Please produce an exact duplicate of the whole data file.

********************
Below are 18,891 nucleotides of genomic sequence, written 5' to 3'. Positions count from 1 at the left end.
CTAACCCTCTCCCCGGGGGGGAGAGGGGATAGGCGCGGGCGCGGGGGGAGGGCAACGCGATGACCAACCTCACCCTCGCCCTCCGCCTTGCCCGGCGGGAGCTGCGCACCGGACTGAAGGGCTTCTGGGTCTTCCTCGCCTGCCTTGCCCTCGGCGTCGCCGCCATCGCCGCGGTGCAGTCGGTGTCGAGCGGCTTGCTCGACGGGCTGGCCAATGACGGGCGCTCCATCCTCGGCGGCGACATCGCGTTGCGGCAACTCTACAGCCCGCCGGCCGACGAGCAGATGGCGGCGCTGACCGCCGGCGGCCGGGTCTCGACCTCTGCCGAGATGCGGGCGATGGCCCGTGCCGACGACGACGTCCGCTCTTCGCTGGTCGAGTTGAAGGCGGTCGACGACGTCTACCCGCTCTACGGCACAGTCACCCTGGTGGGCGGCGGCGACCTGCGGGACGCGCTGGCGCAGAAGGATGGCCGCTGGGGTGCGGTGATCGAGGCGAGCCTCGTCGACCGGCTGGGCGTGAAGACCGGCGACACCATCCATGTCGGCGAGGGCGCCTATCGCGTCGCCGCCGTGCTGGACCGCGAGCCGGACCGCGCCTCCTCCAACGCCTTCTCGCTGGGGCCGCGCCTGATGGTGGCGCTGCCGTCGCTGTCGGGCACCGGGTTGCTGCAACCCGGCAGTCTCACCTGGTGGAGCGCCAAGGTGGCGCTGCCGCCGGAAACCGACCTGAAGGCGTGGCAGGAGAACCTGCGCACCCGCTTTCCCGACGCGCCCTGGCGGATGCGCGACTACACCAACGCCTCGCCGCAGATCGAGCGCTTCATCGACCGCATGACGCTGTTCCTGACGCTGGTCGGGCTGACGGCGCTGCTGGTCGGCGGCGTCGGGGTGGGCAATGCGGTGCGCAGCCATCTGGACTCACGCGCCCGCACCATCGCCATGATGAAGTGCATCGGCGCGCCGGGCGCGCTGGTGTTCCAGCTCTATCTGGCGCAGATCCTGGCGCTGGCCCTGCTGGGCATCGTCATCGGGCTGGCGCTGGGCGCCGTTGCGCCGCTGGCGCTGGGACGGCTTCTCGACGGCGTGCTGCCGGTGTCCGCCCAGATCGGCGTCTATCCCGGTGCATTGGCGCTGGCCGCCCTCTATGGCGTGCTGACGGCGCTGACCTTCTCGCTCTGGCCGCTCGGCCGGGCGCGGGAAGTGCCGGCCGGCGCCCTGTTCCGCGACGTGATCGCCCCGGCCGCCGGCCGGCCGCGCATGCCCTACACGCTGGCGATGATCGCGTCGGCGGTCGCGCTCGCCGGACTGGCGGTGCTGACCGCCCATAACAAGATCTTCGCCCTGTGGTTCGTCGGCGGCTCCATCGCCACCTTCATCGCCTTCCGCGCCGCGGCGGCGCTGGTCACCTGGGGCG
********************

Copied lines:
Below are 18,891 nucleotides of genomic sequence, written 5' to 3'. Positions count from 1 at the left end.
CTAACCCTCTCCCCGGGGGGGAGAGGGGATAGGCGCGGGCGCGGGGGGAGGGCAACGCGATGACCAACCTCACCCTCGCCCTCCGCCTTGCCCGGCGGGAGCTGCGCACCGGACTGAAGGGCTTCTGGGTCTTCCTCGCCTGCCTTGCCCTCGGCGTCGCCGCCATCGCCGCGGTGCAGTCGGTGTCGAGCGGCTTGCTCGACGGGCTGGCCAATGACGGGCGCTCCATCCTCGGCGGCGACATCGCGTTGCGGCAACTCTACAGCCCGCCGGCCGACGAGCAGATGGCGGCGCTGACCGCCGGCGGCCGGGTCTCGACCTCTGCCGAGATGCGGGCGATGGCCCGTGCCGACGACGACGTCCGCTCTTCGCTGGTCGAGTTGAAGGCGGTCGACGACGTCTACCCGCTCTACGGCACAGTCACCCTGGTGGGCGGCGGCGACCTGCGGGACGCGCTGGCGCAGAAGGATGGCCGCTGGGGTGCGGTGATCGAGGCGAGCCTCGTCGACCGGCTGGGCGTGAAGACCGGCGACACCATCCATGTCGGCGAGGGCGCCTATCGCGTCGCCGCCGTGCTGGACCGCGAGCCGGACCGCGCCTCCTCCAACGCCTTCTCGCTGGGGCCGCGCCTGATGGTGGCGCTGCCGTCGCTGTCGGGCACCGGGTTGCTGCAACCCGGCAGTCTCACCTGGTGGAGCGCCAAGGTGGCGCTGCCGCCGGAAACCGACCTGAAGGCGTGGCAGGAGAACCTGCGCACCCGCTTTCCCGACGCGCCCTGGCGGATGCGCGACTACACCAACGCCTCGCCGCAGATCGAGCGCTTCATCGACCGCATGACGCTGTTCCTGACGCTGGTCGGGCTGACGGCGCTGCTGGTCGGCGGCGTCGGGGTGGGCAATGCGGTGCGCAGCCATCTGGACTCACGCGCCCGCACCATCGCCATGATGAAGTGCATCGGCGCGCCGGGCGCGCTGGTGTTCCAGCTCTATCTGGCGCAGATCCTGGCGCTGGCCCTGCTGGGCATCGTCATCGGGCTGGCGCTGGGCGCCGTTGCGCCGCTGGCGCTGGGACGGCTTCTCGACGGCGTGCTGCCGGTGTCCGCCCAGATCGGCGTCTATCCCGGTGCATTGGCGCTGGCCGCCCTCTATGGCGTGCTGACGGCGCTGACCTTCTCGCTCTGGCCGCTCGGCCGGGCGCGGGAAGTGCCGGCCGGCGCCCTGTTCCGCGACGTGATCGCCCCGGCCGCCGGCCGGCCGCGCATGCCCTACACGCTGGCGATGATCGCGTCGGCGGTCGCGCTCGCCGGACTGGCGGTGCTGACCGCCCATAACAAGATCTTCGCCCTGTGGTTCGTCGGCGGCTCCATCGCCACCTTCATCGCCTTCCGCGCCGCGGCGGCGCTGGTCACCTGGGGCG